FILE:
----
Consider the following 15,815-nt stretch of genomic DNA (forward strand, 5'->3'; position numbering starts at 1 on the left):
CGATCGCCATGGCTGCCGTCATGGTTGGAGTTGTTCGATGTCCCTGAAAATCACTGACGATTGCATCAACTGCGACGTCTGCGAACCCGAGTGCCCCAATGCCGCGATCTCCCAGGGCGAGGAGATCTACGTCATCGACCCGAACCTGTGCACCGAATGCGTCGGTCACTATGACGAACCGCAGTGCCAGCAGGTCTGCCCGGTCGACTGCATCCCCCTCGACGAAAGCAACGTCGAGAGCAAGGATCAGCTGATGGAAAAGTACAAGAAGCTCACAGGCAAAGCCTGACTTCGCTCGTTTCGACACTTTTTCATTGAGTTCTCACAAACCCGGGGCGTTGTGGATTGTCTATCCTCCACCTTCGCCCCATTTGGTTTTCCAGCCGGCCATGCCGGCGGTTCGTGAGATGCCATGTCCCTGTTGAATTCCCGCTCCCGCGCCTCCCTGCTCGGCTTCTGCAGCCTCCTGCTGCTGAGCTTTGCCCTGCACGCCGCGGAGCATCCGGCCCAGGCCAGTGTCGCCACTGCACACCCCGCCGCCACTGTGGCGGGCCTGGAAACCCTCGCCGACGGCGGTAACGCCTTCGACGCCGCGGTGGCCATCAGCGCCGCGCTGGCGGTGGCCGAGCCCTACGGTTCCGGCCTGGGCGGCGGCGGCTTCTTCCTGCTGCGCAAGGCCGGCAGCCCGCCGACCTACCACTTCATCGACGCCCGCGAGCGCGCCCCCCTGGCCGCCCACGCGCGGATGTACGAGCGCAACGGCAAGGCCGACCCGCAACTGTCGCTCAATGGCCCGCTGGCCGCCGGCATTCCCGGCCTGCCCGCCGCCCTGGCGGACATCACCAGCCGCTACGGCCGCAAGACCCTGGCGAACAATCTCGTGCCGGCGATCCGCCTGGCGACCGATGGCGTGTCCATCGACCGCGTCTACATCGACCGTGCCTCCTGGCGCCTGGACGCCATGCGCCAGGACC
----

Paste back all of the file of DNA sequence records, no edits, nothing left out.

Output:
Consider the following 15,815-nt stretch of genomic DNA (forward strand, 5'->3'; position numbering starts at 1 on the left):
CGATCGCCATGGCTGCCGTCATGGTTGGAGTTGTTCGATGTCCCTGAAAATCACTGACGATTGCATCAACTGCGACGTCTGCGAACCCGAGTGCCCCAATGCCGCGATCTCCCAGGGCGAGGAGATCTACGTCATCGACCCGAACCTGTGCACCGAATGCGTCGGTCACTATGACGAACCGCAGTGCCAGCAGGTCTGCCCGGTCGACTGCATCCCCCTCGACGAAAGCAACGTCGAGAGCAAGGATCAGCTGATGGAAAAGTACAAGAAGCTCACAGGCAAAGCCTGACTTCGCTCGTTTCGACACTTTTTCATTGAGTTCTCACAAACCCGGGGCGTTGTGGATTGTCTATCCTCCACCTTCGCCCCATTTGGTTTTCCAGCCGGCCATGCCGGCGGTTCGTGAGATGCCATGTCCCTGTTGAATTCCCGCTCCCGCGCCTCCCTGCTCGGCTTCTGCAGCCTCCTGCTGCTGAGCTTTGCCCTGCACGCCGCGGAGCATCCGGCCCAGGCCAGTGTCGCCACTGCACACCCCGCCGCCACTGTGGCGGGCCTGGAAACCCTCGCCGACGGCGGTAACGCCTTCGACGCCGCGGTGGCCATCAGCGCCGCGCTGGCGGTGGCCGAGCCCTACGGTTCCGGCCTGGGCGGCGGCGGCTTCTTCCTGCTGCGCAAGGCCGGCAGCCCGCCGACCTACCACTTCATCGACGCCCGCGAGCGCGCCCCCCTGGCCGCCCACGCGCGGATGTACGAGCGCAACGGCAAGGCCGACCCGCAACTGTCGCTCAATGGCCCGCTGGCCGCCGGCATTCCCGGCCTGCCCGCCGCCCTGGCGGACATCACCAGCCGCTACGGCCGCAAGACCCTGGCGAACAATCTCGTGCCGGCGATCCGCCTGGCGACCGATGGCGTGTCCATCGACCGCGTCTACATCGACCGTGCCTCCTGGCGCCTGGACGCCATGCGCCAGGACC